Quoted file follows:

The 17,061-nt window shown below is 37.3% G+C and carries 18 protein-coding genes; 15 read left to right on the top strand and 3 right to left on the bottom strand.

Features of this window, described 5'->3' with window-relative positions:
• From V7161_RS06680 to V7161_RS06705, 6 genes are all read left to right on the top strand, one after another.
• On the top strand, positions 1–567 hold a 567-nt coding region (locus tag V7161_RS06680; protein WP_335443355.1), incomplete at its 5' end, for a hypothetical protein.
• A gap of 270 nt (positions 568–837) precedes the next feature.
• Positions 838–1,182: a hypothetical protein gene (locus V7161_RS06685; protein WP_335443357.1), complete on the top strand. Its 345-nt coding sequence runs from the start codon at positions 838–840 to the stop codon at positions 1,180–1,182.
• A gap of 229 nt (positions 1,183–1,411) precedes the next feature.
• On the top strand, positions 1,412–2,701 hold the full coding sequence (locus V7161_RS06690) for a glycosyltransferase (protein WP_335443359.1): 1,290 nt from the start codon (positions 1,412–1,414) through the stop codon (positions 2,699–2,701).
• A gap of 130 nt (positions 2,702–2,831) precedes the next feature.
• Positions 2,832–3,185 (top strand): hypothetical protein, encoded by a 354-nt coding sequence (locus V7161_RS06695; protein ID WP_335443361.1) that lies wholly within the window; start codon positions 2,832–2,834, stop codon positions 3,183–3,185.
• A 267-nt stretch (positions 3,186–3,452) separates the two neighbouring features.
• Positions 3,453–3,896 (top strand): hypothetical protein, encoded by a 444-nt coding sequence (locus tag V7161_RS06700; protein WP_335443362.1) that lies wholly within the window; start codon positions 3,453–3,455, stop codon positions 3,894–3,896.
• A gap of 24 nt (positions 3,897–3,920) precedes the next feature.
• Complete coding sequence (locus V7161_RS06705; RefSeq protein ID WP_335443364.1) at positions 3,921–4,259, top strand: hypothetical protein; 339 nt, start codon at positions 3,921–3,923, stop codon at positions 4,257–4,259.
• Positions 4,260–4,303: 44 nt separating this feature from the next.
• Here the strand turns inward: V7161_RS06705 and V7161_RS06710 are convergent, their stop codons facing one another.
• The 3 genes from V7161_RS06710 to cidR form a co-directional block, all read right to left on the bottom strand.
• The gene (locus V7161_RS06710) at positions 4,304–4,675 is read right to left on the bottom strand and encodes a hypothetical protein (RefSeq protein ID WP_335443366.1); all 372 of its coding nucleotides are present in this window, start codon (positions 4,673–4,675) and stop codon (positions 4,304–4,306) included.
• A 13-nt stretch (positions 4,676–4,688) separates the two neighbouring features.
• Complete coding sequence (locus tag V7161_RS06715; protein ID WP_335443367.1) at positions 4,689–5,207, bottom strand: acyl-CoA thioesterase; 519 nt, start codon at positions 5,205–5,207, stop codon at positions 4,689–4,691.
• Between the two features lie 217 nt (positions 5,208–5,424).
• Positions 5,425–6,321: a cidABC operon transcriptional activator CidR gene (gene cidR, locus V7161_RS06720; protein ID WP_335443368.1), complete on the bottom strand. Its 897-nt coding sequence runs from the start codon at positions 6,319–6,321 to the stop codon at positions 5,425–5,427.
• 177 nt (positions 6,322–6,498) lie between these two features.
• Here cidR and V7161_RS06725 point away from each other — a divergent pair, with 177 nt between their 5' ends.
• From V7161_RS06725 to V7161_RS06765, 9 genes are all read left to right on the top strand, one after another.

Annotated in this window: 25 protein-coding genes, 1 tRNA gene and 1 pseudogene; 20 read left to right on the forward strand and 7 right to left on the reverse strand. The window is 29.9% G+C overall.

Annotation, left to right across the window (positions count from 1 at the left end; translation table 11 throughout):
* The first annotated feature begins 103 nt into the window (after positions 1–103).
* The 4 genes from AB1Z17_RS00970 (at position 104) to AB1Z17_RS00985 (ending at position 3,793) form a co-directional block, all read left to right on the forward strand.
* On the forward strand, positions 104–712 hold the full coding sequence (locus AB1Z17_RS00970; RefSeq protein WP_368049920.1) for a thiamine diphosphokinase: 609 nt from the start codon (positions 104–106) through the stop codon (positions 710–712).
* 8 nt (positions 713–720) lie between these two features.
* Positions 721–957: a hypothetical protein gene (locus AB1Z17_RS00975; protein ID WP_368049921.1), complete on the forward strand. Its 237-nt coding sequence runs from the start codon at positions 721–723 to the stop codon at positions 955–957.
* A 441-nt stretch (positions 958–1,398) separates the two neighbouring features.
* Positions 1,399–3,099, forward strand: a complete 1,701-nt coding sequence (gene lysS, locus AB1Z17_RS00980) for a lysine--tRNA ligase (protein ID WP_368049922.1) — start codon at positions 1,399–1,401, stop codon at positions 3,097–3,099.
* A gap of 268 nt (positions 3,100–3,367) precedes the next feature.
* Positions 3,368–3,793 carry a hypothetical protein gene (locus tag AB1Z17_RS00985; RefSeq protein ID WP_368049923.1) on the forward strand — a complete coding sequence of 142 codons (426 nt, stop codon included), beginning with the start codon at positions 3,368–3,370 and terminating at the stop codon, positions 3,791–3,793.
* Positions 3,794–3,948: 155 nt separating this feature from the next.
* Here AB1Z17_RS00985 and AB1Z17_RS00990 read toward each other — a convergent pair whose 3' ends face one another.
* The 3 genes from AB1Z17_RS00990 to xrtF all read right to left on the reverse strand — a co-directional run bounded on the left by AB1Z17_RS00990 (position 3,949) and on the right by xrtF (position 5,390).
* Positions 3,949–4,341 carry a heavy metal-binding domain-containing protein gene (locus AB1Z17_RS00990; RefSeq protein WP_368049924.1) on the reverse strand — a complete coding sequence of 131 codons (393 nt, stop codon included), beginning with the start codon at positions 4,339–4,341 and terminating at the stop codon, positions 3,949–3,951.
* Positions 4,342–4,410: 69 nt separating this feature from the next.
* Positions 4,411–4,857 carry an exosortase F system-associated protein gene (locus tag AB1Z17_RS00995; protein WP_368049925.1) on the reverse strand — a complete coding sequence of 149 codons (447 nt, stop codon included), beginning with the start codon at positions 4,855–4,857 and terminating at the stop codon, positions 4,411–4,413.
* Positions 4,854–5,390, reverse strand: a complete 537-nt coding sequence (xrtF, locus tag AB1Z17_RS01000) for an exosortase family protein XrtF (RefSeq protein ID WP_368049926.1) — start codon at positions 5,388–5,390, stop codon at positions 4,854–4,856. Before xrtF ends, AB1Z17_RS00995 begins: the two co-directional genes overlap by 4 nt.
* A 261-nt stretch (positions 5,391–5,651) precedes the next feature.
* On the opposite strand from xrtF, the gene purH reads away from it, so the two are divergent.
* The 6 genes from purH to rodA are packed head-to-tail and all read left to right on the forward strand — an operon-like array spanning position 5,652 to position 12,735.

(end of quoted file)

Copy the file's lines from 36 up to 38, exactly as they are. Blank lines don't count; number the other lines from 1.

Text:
* Positions 3,368–3,793 carry a hypothetical protein gene (locus tag AB1Z17_RS00985; RefSeq protein ID WP_368049923.1) on the forward strand — a complete coding sequence of 142 codons (426 nt, stop codon included), beginning with the start codon at positions 3,368–3,370 and terminating at the stop codon, positions 3,791–3,793.
* Positions 3,794–3,948: 155 nt separating this feature from the next.
* Here AB1Z17_RS00985 and AB1Z17_RS00990 read toward each other — a convergent pair whose 3' ends face one another.